US Visa Requirements for Individuals with a Criminal Record

By: Belu Di Lorenzo

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If you have a criminal record and want to apply for a visa to the United States, it’s understandable to be worried about a possible denial. However, there are things you can do to increase your chances of approval.

Be Honest on the DS-160 Form

One key piece of advice from the US embassy is to be honest when filling out the DS-160 form. Many people think they can explain their criminal record during the interview, but it’s important to disclose everything on the application. Failure to do so could result in a denied visa without the chance to explain.

Consider Seeking Specialist Advice

For the best outcome, it’s recommended to seek the advice of a specialist. An expert can help guide you through the process and ensure you’re presenting your best case.

Can You Get a Visa with a Criminal Record?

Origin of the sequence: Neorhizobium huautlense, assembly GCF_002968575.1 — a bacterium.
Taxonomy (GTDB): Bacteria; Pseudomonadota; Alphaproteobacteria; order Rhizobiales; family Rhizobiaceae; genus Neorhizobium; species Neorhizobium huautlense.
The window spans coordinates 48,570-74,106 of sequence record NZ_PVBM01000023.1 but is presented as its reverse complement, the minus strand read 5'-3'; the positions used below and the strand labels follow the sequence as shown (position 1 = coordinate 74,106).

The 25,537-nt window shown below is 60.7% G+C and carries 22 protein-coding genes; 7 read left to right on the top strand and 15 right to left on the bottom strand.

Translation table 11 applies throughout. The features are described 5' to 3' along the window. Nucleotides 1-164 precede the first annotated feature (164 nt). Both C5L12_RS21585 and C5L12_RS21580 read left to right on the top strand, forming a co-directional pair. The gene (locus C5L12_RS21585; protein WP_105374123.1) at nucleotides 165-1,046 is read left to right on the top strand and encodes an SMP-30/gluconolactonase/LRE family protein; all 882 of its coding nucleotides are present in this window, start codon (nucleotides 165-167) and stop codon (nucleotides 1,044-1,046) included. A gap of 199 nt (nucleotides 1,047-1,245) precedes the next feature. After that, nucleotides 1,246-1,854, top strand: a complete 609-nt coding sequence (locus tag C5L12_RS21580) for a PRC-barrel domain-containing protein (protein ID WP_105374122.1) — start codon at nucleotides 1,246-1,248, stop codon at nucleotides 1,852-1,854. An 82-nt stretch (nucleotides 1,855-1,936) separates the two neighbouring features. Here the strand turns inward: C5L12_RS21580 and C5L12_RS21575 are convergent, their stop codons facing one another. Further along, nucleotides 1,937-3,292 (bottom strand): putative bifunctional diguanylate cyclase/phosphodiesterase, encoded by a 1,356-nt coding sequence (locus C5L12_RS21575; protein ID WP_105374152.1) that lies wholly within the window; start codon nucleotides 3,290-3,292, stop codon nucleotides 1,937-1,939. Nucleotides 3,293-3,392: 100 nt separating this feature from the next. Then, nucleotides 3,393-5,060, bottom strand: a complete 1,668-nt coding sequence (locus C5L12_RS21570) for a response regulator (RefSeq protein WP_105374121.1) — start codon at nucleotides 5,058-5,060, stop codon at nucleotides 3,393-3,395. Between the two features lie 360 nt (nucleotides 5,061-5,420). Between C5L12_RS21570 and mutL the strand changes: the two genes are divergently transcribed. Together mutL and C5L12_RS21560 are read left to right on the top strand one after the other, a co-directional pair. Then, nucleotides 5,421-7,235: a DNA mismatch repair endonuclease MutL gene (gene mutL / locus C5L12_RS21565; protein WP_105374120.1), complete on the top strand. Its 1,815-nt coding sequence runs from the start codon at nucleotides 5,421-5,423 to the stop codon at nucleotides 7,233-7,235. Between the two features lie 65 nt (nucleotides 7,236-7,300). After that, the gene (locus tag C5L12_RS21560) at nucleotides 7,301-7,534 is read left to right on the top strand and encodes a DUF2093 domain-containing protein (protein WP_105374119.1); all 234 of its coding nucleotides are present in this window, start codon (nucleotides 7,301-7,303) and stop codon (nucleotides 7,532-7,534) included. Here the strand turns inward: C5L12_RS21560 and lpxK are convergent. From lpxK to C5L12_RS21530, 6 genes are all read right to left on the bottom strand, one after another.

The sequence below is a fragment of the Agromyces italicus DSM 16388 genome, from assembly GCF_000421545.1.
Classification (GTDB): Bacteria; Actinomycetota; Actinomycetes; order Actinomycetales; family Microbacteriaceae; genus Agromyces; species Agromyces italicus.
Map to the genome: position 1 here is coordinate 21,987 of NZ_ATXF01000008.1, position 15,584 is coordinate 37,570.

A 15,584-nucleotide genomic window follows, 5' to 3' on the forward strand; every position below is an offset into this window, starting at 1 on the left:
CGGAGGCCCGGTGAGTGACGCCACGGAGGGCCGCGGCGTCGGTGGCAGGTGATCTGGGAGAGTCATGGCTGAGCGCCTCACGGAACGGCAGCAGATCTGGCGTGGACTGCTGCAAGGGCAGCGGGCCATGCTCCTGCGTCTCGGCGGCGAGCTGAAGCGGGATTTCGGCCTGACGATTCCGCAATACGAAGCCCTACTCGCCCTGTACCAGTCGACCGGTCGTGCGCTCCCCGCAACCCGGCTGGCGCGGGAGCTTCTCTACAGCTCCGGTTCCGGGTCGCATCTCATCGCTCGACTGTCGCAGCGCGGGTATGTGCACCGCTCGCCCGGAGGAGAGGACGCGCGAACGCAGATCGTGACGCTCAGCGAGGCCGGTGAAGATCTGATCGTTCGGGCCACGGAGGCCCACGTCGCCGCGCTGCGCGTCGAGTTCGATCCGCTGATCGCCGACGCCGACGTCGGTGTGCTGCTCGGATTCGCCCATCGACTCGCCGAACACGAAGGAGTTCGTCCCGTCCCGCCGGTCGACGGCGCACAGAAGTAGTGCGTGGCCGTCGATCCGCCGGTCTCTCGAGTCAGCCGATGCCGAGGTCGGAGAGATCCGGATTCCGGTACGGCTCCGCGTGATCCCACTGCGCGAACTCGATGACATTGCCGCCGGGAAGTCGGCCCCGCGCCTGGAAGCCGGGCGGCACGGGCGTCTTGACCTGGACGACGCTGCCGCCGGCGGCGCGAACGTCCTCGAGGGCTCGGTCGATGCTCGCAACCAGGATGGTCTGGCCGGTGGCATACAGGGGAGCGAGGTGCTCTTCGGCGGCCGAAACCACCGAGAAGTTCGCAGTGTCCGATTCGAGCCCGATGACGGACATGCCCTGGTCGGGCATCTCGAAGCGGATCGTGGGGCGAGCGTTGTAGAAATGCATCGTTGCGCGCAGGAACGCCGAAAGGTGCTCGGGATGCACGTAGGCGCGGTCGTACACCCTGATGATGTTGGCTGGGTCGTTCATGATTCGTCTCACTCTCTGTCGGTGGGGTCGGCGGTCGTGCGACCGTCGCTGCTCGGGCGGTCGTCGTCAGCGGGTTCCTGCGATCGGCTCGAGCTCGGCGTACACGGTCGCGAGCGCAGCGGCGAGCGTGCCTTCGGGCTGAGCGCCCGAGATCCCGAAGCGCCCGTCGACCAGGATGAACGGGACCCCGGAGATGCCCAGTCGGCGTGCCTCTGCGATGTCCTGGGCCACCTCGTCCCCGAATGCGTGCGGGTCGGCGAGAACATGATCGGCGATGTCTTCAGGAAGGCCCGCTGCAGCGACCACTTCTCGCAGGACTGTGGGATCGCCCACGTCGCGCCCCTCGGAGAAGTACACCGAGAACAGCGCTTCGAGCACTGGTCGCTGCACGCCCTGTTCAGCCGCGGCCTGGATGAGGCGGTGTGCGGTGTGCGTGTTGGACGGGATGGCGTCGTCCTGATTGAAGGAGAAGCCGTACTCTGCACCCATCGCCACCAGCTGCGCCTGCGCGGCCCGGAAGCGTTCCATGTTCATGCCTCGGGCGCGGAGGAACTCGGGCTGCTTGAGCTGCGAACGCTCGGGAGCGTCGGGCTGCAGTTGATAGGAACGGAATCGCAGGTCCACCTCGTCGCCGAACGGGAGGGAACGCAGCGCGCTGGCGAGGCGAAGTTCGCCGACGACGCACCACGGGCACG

The fact that you have a criminal record does not automatically mean your visa application will be denied. However, you need to include all relevant information on your application.

You’ll need to list all arrests, convictions, and crimes, even if you weren’t arrested or convicted. This includes arrests made by immigration officials, police officers, and other federal agents.

When Will You Be Denied a Visa?

According to, the seriousness and circumstances of the crimes will determine whether you’ll be denied a visa. Convictions for serious crimes like rape, kidnapping, forgery, murder, and drug offenses (depending on the severity and age of the crime) are more likely to result in a denial.

What is a Criminal Record Certificate?

A Criminal Record Certificate is an official document that indicates whether or not a person has any convictions. It’s used for various personal procedures before both public and private institutions, like applying for a new job or requesting a travel visa.

In Peru, the cost of a Criminal Record Certificate is S/52.80 and can be processed virtually or in person.

While having a criminal record can make obtaining a US visa more challenging, it’s not an automatic disqualifier. By being honest on your application, seeking specialist advice, and following the proper procedures, you may be able to increase your chances of approval.

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